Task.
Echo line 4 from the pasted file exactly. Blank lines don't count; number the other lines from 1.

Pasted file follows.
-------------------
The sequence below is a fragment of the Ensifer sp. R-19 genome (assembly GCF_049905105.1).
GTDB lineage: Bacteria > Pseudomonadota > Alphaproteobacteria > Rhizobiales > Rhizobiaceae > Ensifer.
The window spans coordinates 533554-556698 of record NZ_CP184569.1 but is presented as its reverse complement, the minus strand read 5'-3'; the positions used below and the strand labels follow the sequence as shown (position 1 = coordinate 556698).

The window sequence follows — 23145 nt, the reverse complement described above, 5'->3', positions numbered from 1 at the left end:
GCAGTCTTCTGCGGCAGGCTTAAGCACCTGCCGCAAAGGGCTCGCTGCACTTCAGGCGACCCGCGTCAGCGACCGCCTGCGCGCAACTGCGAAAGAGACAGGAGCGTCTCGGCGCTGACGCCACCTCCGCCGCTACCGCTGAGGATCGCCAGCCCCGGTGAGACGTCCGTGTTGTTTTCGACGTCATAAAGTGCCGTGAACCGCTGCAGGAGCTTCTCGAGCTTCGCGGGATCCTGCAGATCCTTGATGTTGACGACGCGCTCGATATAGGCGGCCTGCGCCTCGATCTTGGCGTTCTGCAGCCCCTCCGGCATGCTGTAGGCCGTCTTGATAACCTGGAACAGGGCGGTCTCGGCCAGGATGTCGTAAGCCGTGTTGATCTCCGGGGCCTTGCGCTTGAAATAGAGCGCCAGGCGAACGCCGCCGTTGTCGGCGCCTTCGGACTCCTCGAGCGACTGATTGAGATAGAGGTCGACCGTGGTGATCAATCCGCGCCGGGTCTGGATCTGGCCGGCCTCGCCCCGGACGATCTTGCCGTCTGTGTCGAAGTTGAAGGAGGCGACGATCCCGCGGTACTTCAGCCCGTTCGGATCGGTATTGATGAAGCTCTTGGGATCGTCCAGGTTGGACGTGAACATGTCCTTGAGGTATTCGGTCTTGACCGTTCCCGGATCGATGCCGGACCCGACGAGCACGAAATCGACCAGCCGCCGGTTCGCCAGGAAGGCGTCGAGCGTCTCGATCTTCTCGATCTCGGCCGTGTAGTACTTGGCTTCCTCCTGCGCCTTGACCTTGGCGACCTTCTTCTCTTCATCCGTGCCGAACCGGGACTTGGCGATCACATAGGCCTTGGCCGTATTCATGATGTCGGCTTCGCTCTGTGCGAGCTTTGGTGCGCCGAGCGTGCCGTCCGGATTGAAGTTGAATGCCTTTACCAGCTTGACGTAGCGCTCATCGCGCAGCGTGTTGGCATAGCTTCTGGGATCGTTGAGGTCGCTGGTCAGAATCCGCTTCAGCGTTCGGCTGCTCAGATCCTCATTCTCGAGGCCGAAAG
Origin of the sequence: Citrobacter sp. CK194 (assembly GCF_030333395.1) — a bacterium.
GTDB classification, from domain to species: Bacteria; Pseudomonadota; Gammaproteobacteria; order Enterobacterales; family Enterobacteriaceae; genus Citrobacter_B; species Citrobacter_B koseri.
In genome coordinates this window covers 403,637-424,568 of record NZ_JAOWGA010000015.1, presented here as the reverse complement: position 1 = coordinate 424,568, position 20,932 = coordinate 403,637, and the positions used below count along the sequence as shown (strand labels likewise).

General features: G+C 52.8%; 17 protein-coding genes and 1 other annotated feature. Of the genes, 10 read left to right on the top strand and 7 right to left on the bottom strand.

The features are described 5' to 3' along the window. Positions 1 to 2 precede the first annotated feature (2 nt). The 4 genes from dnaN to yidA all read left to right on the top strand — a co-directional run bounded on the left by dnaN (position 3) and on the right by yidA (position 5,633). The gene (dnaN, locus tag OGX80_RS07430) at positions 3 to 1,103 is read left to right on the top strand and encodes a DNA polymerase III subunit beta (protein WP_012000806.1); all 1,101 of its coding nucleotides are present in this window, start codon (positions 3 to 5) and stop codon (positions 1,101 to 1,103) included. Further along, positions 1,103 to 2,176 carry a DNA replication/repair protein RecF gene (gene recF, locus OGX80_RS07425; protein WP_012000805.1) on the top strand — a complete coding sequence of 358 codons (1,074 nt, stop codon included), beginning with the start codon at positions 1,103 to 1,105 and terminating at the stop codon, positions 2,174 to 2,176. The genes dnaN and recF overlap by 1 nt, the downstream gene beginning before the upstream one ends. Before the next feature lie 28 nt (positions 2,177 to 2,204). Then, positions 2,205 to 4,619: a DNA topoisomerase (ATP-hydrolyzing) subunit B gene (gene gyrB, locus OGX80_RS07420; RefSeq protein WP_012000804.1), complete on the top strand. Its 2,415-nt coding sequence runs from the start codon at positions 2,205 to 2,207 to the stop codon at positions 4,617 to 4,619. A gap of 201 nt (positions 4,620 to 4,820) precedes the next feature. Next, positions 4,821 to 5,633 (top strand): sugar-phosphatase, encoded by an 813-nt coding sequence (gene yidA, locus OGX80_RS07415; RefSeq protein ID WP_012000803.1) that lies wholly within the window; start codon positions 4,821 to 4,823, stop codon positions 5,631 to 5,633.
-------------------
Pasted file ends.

The window sequence follows — 23145 nt, the reverse complement described above, 5'->3', positions numbered from 1 at the left end: